- Teacher who survived Sandy Hook has book deal
- Jury awards Jesse Ventura $1.8M in case vs. ‘American Sniper’ author Chris Kyle
- Government OKs Arab-owned company to operate U.S. cargo port
- Defense lawyer: McDonnell’s wife had ‘crush’ on CEO
- Chinese hackers stole ‘huge quantities’ of sensitive data on Israel’s Iron Dome
- House unveils bill to speed deportations of illegal immigrant children
- Californians protest middle school for hiring white man to teach cultural studies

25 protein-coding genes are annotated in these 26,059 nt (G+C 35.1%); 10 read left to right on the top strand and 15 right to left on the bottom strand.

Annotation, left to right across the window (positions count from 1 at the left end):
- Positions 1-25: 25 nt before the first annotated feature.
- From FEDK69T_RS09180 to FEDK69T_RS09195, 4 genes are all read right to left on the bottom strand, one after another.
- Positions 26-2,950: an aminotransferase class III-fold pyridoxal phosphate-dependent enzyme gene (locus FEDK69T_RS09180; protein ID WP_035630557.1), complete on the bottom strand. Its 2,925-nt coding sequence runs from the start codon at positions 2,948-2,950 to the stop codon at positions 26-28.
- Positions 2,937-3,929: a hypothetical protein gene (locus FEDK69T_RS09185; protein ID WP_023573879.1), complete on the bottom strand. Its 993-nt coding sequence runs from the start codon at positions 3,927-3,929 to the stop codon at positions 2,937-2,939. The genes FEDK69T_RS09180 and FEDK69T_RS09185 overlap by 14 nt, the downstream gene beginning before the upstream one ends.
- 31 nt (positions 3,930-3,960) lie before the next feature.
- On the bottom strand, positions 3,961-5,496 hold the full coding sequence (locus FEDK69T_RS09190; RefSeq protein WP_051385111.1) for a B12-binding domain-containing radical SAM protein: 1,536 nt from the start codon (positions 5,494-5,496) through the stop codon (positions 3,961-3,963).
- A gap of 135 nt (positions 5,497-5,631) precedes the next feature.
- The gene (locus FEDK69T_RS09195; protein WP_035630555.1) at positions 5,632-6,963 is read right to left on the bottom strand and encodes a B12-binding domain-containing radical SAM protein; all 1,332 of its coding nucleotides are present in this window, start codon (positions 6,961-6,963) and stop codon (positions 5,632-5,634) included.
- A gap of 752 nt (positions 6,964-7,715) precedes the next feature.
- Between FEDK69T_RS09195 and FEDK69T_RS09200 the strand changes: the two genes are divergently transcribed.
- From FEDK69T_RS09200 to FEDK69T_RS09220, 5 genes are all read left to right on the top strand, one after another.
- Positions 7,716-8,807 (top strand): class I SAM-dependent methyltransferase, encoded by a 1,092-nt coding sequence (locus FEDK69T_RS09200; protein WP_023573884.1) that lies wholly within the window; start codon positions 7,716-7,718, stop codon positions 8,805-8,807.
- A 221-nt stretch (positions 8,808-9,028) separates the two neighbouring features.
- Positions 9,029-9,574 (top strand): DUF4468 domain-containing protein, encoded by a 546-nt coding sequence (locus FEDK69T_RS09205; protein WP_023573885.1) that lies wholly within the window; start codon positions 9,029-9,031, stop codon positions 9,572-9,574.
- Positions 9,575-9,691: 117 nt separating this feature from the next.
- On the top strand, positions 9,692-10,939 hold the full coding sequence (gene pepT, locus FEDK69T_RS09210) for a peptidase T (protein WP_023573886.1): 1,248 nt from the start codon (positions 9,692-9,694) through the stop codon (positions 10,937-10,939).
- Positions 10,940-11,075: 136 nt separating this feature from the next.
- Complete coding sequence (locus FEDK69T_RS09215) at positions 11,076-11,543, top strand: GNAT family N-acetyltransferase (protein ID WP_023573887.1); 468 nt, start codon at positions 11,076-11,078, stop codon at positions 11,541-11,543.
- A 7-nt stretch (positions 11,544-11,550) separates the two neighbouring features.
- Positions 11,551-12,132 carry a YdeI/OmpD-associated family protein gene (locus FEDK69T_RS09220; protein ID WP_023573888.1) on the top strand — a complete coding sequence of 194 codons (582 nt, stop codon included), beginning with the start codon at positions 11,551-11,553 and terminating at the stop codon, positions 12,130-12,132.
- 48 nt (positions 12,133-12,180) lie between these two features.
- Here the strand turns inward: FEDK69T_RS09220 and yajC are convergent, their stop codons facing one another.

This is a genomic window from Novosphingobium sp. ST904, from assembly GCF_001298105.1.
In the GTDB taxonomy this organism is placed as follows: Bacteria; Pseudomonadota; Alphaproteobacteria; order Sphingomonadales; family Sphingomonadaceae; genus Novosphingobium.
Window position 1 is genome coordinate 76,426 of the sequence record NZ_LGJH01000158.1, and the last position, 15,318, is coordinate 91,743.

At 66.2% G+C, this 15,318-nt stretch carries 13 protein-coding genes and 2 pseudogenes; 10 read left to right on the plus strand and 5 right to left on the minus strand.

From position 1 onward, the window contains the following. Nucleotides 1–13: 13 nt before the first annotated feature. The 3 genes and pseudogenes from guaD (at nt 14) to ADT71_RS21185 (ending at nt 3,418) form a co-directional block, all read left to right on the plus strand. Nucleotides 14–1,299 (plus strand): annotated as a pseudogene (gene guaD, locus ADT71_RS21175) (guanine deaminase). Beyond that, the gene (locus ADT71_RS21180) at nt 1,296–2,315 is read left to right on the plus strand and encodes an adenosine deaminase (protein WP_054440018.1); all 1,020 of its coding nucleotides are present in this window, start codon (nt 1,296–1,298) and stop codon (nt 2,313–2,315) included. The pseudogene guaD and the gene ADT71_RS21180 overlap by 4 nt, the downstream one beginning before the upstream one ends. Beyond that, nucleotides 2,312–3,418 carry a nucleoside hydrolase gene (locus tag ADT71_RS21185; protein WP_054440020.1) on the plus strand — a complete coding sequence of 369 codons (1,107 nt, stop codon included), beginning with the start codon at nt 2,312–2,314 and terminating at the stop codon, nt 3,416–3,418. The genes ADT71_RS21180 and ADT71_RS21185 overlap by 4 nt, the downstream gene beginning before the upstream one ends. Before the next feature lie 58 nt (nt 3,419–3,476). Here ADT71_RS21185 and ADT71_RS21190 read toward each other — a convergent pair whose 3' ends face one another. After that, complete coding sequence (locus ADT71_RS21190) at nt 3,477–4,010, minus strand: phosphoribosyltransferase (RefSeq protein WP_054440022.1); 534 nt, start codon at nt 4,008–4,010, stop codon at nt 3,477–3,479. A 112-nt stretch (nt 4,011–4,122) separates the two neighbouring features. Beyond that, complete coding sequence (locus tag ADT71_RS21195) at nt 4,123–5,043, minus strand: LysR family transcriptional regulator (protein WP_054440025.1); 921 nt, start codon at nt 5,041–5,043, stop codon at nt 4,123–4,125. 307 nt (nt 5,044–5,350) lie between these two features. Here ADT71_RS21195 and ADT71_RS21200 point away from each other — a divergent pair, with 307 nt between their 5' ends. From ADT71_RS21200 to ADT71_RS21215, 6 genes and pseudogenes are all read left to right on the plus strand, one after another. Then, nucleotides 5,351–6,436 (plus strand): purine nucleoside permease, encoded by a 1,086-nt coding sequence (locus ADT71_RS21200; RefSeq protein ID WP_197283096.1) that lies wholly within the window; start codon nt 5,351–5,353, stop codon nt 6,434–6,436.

- Killer’s sentencing overturned because mother couldn’t find seat in courtroom
- Hillary: ‘Dead broke’ comment was ‘inartful,’ but insists it was ‘accurate’
- Fla. mom arrested for allowing 7-year-old son to walk to park alone
Topic - Lucy Ferriss
I think it's probably hypocritical to pretend there isn't, to say, 'Ok, that's what they want to do' and leave it at that," Ferriss said.
As neologisms like "ze" have moved beyond conversation and into students' academic papers, some professors have expressed annoyance and uncertainty about how to respond, said Lucy Ferriss, writer-in-residence at Trinity College in Connecticut and a frequent contributor to the Chronicle of Higher Education's language blog, Lingua Franca. .